Body of Text: The Emergence of the Sunni Law of Ritual Purity

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SUNY Press, Jul 17, 2002 - Religion - 275 pages
Ritual purity is one of the least understood aspects of Islamic law and practice, yet it enjoys a prominent place in traditional legal texts and permeates the daily life of ordinary believers. Body of Text examines the emergence and crystallization of the law of ritual purity, using early sources to reconstruct the formative debates among Muslim scholars. The lively interaction among legal theorizing, caliphal politics, and popular practice illustrates the formation of the law, because as scholars strove for synthesis, they advanced competing understandings of the underlying structure and meaning of ritual purity. Katz demonstrates that no single theory can adequately interpret the diversity of opinion within the tradition.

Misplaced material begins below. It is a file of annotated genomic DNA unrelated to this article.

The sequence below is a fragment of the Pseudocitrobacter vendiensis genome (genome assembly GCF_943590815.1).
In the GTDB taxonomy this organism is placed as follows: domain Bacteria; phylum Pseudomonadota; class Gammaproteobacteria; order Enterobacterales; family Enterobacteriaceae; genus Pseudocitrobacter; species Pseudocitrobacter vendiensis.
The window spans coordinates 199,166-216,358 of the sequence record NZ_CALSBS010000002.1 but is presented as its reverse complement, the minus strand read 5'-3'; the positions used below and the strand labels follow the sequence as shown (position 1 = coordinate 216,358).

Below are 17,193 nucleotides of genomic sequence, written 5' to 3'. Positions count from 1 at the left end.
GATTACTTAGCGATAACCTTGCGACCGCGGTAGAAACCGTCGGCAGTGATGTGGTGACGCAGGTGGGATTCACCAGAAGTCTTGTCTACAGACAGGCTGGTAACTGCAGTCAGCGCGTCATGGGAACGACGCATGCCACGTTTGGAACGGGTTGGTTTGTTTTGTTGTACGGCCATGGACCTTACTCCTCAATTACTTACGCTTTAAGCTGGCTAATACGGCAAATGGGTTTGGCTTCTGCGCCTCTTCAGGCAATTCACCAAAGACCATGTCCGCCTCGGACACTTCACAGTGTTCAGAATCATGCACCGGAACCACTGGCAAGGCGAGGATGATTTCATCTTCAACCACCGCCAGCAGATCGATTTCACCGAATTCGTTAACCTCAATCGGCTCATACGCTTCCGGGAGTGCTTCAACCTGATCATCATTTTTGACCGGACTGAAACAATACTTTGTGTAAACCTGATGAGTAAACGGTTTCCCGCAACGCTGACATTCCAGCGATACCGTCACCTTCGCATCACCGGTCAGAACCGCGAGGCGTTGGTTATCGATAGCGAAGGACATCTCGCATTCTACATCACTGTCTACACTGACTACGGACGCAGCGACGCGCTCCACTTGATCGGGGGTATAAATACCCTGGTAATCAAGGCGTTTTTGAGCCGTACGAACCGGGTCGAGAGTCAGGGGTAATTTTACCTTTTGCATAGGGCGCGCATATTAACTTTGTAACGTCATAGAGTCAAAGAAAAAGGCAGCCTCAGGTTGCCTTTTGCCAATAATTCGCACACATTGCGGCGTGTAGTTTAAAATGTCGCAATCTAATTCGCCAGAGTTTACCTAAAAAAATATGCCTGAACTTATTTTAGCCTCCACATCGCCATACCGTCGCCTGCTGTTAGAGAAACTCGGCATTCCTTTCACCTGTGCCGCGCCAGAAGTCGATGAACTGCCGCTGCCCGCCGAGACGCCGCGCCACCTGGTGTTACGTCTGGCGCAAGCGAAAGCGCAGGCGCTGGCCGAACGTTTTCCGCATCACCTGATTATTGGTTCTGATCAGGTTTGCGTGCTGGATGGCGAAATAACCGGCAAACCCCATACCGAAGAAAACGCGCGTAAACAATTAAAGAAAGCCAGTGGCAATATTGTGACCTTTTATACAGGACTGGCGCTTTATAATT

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Contents

VII
29
IX
32
X
46
XI
57
XII
59
XIII
60
XIV
75
XV
86
XXI
140
XXII
145
XXIV
149
XXV
164
XXVI
187
XXVII
203
XXVIII
207
XXIX
211

XVI
96
XVII
101
XIX
123
XX
135

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Page 15 - Such substances are ambiguous in the most fundamental way. The child's first and continuing problem is to determine the initial boundary. “What am I, as against the world?” “Where is the edge of me?” In this fundamental sense, faeces, urine, semen, and so forth, are both me and not me.

About the author (2002)

Marion Holmes Katz is Assistant Professor of Religion at Mount Holyoke College.

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